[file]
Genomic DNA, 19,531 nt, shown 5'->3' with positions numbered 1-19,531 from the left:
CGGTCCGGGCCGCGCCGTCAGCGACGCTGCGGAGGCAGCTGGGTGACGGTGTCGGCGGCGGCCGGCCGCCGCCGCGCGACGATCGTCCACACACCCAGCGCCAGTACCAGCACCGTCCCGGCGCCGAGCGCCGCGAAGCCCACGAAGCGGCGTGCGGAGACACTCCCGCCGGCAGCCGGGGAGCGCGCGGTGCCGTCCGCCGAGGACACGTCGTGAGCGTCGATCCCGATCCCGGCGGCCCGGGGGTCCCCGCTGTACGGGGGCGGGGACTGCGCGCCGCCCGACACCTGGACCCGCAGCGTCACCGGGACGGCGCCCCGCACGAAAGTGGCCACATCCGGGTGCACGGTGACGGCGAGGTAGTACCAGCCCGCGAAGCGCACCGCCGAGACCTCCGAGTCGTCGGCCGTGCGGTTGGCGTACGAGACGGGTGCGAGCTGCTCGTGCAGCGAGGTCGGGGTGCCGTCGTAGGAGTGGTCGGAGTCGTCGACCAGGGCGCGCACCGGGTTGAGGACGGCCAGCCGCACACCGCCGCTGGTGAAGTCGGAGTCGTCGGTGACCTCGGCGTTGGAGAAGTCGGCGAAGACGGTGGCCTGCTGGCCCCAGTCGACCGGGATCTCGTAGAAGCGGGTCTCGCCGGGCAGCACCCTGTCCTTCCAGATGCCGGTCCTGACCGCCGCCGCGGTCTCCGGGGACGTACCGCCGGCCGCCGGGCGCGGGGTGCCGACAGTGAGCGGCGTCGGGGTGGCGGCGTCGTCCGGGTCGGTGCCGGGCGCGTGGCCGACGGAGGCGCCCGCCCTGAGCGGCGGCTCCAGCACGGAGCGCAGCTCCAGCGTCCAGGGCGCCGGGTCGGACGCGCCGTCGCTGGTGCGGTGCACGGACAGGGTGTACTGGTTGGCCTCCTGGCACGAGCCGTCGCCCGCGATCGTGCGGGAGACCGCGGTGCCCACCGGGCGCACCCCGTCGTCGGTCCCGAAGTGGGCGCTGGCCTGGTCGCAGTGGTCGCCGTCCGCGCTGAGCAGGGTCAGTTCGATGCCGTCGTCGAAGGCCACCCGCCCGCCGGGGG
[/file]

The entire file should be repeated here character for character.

Genomic DNA, 19,531 nt, shown 5'->3' with positions numbered 1-19,531 from the left:
CGGTCCGGGCCGCGCCGTCAGCGACGCTGCGGAGGCAGCTGGGTGACGGTGTCGGCGGCGGCCGGCCGCCGCCGCGCGACGATCGTCCACACACCCAGCGCCAGTACCAGCACCGTCCCGGCGCCGAGCGCCGCGAAGCCCACGAAGCGGCGTGCGGAGACACTCCCGCCGGCAGCCGGGGAGCGCGCGGTGCCGTCCGCCGAGGACACGTCGTGAGCGTCGATCCCGATCCCGGCGGCCCGGGGGTCCCCGCTGTACGGGGGCGGGGACTGCGCGCCGCCCGACACCTGGACCCGCAGCGTCACCGGGACGGCGCCCCGCACGAAAGTGGCCACATCCGGGTGCACGGTGACGGCGAGGTAGTACCAGCCCGCGAAGCGCACCGCCGAGACCTCCGAGTCGTCGGCCGTGCGGTTGGCGTACGAGACGGGTGCGAGCTGCTCGTGCAGCGAGGTCGGGGTGCCGTCGTAGGAGTGGTCGGAGTCGTCGACCAGGGCGCGCACCGGGTTGAGGACGGCCAGCCGCACACCGCCGCTGGTGAAGTCGGAGTCGTCGGTGACCTCGGCGTTGGAGAAGTCGGCGAAGACGGTGGCCTGCTGGCCCCAGTCGACCGGGATCTCGTAGAAGCGGGTCTCGCCGGGCAGCACCCTGTCCTTCCAGATGCCGGTCCTGACCGCCGCCGCGGTCTCCGGGGACGTACCGCCGGCCGCCGGGCGCGGGGTGCCGACAGTGAGCGGCGTCGGGGTGGCGGCGTCGTCCGGGTCGGTGCCGGGCGCGTGGCCGACGGAGGCGCCCGCCCTGAGCGGCGGCTCCAGCACGGAGCGCAGCTCCAGCGTCCAGGGCGCCGGGTCGGACGCGCCGTCGCTGGTGCGGTGCACGGACAGGGTGTACTGGTTGGCCTCCTGGCACGAGCCGTCGCCCGCGATCGTGCGGGAGACCGCGGTGCCCACCGGGCGCACCCCGTCGTCGGTCCCGAAGTGGGCGCTGGCCTGGTCGCAGTGGTCGCCGTCCGCGCTGAGCAGGGTCAGTTCGATGCCGTCGTCGAAGGCCACCCGCCCGCCGGGGG